Cockles are found in estuaries round the British coastline. They lie a couple of inches beneath the sand and are hand-picked at low tide. The size and colour of cockles varies widely, dependent on where they come from. Cockles from The Orkney Islands, for example, are large and cream-coloured, while cockles from the south coast are generally smaller and a darker grey. Cockles are bivalve molluscs, which means their shells are comprised of two hinged parts that protect a soft body. They only live in salt water.
For centuries, cockles have been linked to trips to the seasides or the vendors doing the rounds in pubs. But more recently, cockles are creeping into Michelin-style dining, often used as a shellfish garnish to accompany something like monkfish or turbot.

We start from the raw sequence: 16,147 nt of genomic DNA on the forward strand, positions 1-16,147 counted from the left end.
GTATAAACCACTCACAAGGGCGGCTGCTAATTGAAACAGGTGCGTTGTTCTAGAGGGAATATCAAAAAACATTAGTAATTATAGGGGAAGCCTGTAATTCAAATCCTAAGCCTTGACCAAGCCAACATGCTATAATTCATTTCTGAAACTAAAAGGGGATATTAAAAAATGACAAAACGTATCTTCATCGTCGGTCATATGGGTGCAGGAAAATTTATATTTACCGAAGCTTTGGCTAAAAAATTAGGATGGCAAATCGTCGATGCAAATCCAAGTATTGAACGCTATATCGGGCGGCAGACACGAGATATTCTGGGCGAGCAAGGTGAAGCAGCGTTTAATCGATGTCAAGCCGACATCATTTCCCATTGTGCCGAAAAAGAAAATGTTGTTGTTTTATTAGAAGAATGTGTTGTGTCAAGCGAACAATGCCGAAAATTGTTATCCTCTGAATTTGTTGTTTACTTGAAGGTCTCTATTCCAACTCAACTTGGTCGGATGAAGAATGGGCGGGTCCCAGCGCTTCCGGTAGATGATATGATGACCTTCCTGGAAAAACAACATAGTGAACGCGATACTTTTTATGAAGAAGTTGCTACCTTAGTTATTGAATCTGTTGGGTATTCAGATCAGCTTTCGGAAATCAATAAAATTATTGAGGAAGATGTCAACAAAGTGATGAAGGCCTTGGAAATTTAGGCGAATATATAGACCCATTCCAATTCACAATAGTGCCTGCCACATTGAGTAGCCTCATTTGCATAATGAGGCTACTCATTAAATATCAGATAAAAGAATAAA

Cockles are low fat, high in protein and sustainable with a regulated season starting in late June or July.
Traditionally sold in pints, cockles are great in seafood pies, tossed into salads, in a bacon, tomato and potato soup, in a clam chowder, in risottos, paellas and pasta sauces.
Delivered as frozen. Best eaten on day of delivery. Alternatively store in a fridge for up to 3 days before eating. Suitable for home freezing.
|Nutritional Value per 100g|
Energy 340kj/80kcal; Fat 1.2g, of which Saturates 0.3g; Carbohydrate 6.4g, of which Sugars <0.0g; Protein 11.0g, Salt 1.0g
Contains Cockles Molluscs
Best eaten on day of delivery. Alternatively store in a fridge for up to 2 days before eating. Not suitable for home freezing.
|Country of Manufacture|
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